In snooker there is one man who is capable of just about anything and he’ll usually make you smile while he’s doing it.
He could embark on a superb run to this year’s Betfred World Championship final, he could bow out in the first round. He might go for a kebab if he finishes late one night and he might even attend a press conference naked (if he wins the title!) And sometimes he’s so good he can literally pot balls with his eyes closed. You almost couldn't make it up.
Where Mark Williams is concerned anything is possible and of all the players I have befriended after more than a decade on the circuit, he is one of my favourites. He is a truly extraordinary person. Not so much because of the 23 ranking titles he has amassed over 29 years as a professional, but because he has always done things his own way.
From the outside there appears to be a big contradiction with the way the Welshman lives and plays. No matter the match or context, he wanders around backstage willing to talk to anyone, even two minutes before going out to play a huge final. His demeanour is as if he’s at his local club about to do a couple of frames in his favourite tracksuit trousers.
He’ll crack a joke, pick up a paper or ask the tournament director what he’s about to have for lunch. Watching that behaviour just before walking out for a massive sporting occasion live on TV, you could mistakenly think he doesn’t care about the outcome. But it would be impossible for any sportsman or woman to have won as much as he has without caring deeply about their chosen craft. When he gets out there, you won’t find anyone who tries harder.
Where he is remarkable and utilises that laid back personality brilliantly is when he experiences a bad moment in a match - he has the ability to process it and forget about it instantly. He doesn’t dwell on bad strokes of luck or defeats in matches he should have won. A rare gift indeed. As soon as his involvement in a tournament is over, he’s back to his family in the Welsh Valleys, usually with a tee-time booked for the following morning.
He’s always had an element of that strength in his armory, but that attitude was cemented forever with the finest moment in his career by far – his third world title.
By 2018, nobody (probably including him) would have surely believed that a hat trick of Crucible crowns was possible so long after his first two. Analysing Williams huge list of achievements, you can see he won the vast majority of his 23 titles (including all three big ones twice) over an amazing eight year period starting with his maiden ranking title at the Welsh Open in 1996.
Once he tasted major victory on home soil, he became an irresistible force in the game.
Double Masters titles followed in 1998 and 2003, two UK crowns in 1999 and 2002 and the biggest prize of all in 2000 and 2003 - 18-16 on both occasions, the first one against good friend Matthew Stevens and then the second against 1997 champion Ken Doherty. 15 major victories in eight seasons.
Whether it was a lack of motivation or a busy life with three young sons, after 2003 the relentless run of wins dried up. Three further ranking titles followed but they were spread over the next 14 seasons.
Then he started working with Steve Feeney, the SightRight coach, and on came the second wave. Having been 'stuck' on 18 ranking titles for six years, four followed in the space of twelve months.
It started with victory in the Northern Ireland Open in the autumn of 2017, then came his second German Masters title in Berlin in February 2018 when he thrashed Graeme Dott 9-1. Even so, few fancied him for that year’s Worlds having not progressed beyond the quarter-finals for seven years.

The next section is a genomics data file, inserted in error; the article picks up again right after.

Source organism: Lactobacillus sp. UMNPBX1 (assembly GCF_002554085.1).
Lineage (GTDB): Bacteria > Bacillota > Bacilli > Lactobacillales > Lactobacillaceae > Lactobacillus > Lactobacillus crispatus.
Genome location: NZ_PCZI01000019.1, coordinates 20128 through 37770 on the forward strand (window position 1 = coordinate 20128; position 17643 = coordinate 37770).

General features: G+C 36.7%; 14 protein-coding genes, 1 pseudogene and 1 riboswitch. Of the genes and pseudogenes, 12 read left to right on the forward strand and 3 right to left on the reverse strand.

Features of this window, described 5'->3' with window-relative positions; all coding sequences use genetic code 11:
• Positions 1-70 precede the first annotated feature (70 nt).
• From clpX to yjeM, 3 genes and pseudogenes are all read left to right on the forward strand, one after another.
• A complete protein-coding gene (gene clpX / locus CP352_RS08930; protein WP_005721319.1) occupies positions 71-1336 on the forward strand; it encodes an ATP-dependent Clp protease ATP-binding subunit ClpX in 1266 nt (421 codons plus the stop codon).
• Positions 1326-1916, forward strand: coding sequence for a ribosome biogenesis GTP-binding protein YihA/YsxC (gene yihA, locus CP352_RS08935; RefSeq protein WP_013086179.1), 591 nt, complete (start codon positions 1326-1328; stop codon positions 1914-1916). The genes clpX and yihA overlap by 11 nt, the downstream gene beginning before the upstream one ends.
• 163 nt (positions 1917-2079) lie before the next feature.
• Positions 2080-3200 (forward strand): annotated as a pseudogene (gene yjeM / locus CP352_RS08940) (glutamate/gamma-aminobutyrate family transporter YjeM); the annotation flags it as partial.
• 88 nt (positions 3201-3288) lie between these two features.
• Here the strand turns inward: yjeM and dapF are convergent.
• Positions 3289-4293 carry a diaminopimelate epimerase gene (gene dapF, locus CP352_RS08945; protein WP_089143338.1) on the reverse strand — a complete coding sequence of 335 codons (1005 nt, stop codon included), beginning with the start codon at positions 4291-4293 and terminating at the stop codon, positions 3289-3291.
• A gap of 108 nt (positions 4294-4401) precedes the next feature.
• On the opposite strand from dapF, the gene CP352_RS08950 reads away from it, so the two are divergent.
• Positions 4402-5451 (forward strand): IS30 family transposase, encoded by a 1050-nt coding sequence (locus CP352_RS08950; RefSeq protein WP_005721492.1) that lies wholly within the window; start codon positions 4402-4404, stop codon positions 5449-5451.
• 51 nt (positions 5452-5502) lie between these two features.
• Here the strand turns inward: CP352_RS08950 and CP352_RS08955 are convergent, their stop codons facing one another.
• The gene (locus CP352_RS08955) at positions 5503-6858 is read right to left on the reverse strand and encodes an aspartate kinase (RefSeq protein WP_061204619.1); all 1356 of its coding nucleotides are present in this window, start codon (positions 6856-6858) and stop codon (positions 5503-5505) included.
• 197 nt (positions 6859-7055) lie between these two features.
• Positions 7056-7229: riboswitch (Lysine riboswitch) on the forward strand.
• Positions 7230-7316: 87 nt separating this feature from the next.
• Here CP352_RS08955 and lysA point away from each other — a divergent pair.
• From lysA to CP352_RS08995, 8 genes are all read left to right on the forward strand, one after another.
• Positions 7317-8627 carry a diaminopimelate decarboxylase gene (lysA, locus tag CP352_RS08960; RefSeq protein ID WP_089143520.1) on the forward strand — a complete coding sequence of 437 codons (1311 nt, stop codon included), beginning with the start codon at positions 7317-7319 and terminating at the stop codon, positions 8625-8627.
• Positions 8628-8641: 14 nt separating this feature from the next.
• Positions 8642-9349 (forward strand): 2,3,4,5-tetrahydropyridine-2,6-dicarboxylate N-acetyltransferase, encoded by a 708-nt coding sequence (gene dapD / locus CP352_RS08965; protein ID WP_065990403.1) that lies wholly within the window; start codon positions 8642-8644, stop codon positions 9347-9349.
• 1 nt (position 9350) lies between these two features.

What a run, though. After comprehensive victories over Jimmy Robertson, Rob Milkins and Ali Carter, he found himself 9-6 down to Barry Hawkins in the semis. He roared back to win 17-15, securing his first appearance in the final for 15 years and teeing up a showdown with his fellow 'Class of 92' contemporary John Higgins.
It was a brilliant final in which he seized the initiative and never looked back. It got tight at one stage after Higgins stormed back from 14-7 down to level at 14 and 16 all. But Willow’s famous nerve held good again to avoid a decider and seal the greatest and unlikeliest world title of his three, and with the same winning scoreline as his first two - 18-16!
When he had last lifted Sheffield’s famous old silver lady in 2003 his wife Jo was at his side. This time he was also flanked by his 3 sons in his iconic winners photo and I honestly believe that completed his aspirations in the sport. Not that he wanted to retire or no longer cared, but having spoken to him numerous times about this, it’s clear nothing else he does will ever top that 17 days and as a result he has nothing left to prove to anyone including himself. That makes him a very dangerous opponent.
Nowadays he admits to practising around two hours a day instead of six or seven, but such is his class it will still bring him the odd deep run - and title - as he showed securing the inaugural Pro Series title on his 46th birthday last month.
He had been tied with Judd Trump as the joint most decorated left handed player to ever grace the sport with 22 major victories. Once again he now holds that title all by himself. Can he keep a magnificent run going for 17 days this year? He himself says it’s doubtful.
But is he capable or ruffling a few feathers at the 2021 Betfred World Snooker Championship? Without a doubt.
Whatever happens on the table in Sheffield, within 10 minutes of finishing his media commitments, he’ll already be thinking about a round of golf with one of his sons the next day and a summer off back home. Life’s rosy for Willow these days. He knows it and he’s earned it.
Beware the man who has nothing to lose.